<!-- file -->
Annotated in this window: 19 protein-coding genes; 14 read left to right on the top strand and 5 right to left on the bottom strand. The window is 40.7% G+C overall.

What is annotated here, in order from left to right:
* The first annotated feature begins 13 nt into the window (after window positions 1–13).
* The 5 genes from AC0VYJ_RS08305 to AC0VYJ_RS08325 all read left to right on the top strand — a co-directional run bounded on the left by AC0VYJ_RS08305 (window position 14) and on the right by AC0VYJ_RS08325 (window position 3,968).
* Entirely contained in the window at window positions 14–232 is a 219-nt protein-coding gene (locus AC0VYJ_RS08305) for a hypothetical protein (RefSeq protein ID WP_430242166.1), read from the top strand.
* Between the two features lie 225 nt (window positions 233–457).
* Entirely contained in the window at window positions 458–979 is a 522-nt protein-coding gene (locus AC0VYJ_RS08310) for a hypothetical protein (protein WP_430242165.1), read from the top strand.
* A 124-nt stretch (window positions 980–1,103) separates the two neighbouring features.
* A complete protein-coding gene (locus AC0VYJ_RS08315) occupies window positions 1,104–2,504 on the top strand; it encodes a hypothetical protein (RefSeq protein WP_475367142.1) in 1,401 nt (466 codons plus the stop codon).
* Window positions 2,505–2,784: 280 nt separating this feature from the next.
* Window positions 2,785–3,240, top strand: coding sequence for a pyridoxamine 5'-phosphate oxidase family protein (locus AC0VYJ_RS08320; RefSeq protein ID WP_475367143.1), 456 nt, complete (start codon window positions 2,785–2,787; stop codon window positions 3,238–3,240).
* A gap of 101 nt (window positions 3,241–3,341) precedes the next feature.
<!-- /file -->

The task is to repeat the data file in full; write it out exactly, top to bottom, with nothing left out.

Annotated in this window: 19 protein-coding genes; 14 read left to right on the top strand and 5 right to left on the bottom strand. The window is 40.7% G+C overall.

What is annotated here, in order from left to right:
* The first annotated feature begins 13 nt into the window (after window positions 1–13).
* The 5 genes from AC0VYJ_RS08305 to AC0VYJ_RS08325 all read left to right on the top strand — a co-directional run bounded on the left by AC0VYJ_RS08305 (window position 14) and on the right by AC0VYJ_RS08325 (window position 3,968).
* Entirely contained in the window at window positions 14–232 is a 219-nt protein-coding gene (locus AC0VYJ_RS08305) for a hypothetical protein (RefSeq protein ID WP_430242166.1), read from the top strand.
* Between the two features lie 225 nt (window positions 233–457).
* Entirely contained in the window at window positions 458–979 is a 522-nt protein-coding gene (locus AC0VYJ_RS08310) for a hypothetical protein (protein WP_430242165.1), read from the top strand.
* A 124-nt stretch (window positions 980–1,103) separates the two neighbouring features.
* A complete protein-coding gene (locus AC0VYJ_RS08315) occupies window positions 1,104–2,504 on the top strand; it encodes a hypothetical protein (RefSeq protein WP_475367142.1) in 1,401 nt (466 codons plus the stop codon).
* Window positions 2,505–2,784: 280 nt separating this feature from the next.
* Window positions 2,785–3,240, top strand: coding sequence for a pyridoxamine 5'-phosphate oxidase family protein (locus AC0VYJ_RS08320; RefSeq protein ID WP_475367143.1), 456 nt, complete (start codon window positions 2,785–2,787; stop codon window positions 3,238–3,240).
* A gap of 101 nt (window positions 3,241–3,341) precedes the next feature.